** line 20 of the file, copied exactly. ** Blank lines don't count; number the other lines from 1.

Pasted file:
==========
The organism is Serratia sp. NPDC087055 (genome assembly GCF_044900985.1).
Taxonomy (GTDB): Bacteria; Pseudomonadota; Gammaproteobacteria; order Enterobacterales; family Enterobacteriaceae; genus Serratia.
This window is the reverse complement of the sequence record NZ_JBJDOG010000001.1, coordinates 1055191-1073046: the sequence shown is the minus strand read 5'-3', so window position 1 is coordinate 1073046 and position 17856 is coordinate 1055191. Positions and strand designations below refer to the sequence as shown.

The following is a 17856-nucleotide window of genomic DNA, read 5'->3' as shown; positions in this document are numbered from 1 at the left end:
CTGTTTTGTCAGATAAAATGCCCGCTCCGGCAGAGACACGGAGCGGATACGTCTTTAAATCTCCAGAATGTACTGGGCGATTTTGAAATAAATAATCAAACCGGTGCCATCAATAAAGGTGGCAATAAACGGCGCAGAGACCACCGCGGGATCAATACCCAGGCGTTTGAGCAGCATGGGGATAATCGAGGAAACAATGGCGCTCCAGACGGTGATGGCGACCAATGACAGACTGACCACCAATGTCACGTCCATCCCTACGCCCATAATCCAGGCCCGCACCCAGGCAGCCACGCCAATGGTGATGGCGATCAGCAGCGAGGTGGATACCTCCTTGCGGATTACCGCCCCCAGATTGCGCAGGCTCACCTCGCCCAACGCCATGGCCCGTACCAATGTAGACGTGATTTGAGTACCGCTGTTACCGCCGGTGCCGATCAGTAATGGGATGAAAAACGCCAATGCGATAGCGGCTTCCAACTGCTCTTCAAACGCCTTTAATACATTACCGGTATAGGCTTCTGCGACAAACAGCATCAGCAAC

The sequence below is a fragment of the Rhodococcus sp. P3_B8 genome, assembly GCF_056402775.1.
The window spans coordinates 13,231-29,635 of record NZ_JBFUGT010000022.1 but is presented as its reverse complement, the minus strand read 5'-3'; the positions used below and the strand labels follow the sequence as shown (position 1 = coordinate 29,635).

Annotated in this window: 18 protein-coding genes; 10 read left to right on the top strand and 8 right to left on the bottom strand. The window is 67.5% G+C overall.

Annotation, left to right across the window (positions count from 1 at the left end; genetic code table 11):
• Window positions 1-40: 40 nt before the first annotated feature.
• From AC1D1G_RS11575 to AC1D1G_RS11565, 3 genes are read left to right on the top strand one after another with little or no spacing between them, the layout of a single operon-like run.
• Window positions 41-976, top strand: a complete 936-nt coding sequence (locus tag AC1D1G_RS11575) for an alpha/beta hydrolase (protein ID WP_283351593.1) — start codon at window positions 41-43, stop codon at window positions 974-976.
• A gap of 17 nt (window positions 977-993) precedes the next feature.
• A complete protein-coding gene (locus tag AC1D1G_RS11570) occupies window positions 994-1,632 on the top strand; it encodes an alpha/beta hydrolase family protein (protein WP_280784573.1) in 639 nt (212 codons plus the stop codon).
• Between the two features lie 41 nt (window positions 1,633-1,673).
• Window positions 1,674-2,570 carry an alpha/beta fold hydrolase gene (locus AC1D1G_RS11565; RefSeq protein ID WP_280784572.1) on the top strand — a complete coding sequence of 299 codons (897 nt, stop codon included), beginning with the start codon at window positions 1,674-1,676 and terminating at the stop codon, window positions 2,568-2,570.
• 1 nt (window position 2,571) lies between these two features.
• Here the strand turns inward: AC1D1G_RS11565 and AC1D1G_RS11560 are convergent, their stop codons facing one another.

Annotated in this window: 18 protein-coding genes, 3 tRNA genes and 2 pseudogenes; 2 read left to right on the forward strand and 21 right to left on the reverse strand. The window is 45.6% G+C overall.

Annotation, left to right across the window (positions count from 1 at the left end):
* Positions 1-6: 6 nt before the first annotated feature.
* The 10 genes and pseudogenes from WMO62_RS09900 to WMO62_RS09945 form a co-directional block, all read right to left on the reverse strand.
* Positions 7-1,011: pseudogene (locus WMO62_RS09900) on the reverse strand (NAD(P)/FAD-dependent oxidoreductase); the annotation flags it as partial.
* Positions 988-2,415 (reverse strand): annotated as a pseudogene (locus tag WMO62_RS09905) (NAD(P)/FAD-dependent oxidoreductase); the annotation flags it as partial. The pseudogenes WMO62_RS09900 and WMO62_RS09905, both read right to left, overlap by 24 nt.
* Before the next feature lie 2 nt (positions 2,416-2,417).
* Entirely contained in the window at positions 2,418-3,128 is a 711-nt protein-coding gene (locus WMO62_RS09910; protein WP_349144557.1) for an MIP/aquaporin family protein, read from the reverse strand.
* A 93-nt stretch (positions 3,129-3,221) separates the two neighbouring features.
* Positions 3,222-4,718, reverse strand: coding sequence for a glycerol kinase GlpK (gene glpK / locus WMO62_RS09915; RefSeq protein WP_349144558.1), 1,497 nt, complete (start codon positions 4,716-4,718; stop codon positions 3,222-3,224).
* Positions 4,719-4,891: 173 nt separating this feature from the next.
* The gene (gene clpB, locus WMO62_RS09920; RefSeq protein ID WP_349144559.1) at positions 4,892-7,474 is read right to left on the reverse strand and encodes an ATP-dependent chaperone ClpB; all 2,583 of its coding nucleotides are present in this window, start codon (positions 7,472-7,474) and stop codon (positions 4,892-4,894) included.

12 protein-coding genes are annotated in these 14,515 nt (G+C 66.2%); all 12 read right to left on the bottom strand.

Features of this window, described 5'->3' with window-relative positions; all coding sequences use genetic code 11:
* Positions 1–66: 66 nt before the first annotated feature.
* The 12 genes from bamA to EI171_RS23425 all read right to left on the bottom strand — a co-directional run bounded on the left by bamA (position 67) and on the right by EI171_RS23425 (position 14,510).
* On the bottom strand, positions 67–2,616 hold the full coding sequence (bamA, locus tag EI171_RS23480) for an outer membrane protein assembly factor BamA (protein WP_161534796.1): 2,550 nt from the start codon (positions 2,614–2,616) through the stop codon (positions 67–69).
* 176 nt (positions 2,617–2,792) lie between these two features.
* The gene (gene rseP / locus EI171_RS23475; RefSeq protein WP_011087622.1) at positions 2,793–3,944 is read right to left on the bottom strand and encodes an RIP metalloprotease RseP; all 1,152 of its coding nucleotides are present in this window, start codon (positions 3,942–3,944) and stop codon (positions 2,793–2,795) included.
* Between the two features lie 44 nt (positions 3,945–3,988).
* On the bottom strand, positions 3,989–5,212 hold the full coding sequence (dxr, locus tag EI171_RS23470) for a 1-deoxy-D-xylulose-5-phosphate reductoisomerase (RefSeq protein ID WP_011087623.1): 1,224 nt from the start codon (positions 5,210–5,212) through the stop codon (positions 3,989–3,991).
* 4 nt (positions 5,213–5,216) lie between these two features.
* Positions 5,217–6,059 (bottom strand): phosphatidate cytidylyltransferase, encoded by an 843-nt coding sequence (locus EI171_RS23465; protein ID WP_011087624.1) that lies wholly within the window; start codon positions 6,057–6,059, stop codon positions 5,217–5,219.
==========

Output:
Annotation, left to right across the window (positions count from 1 at the left end):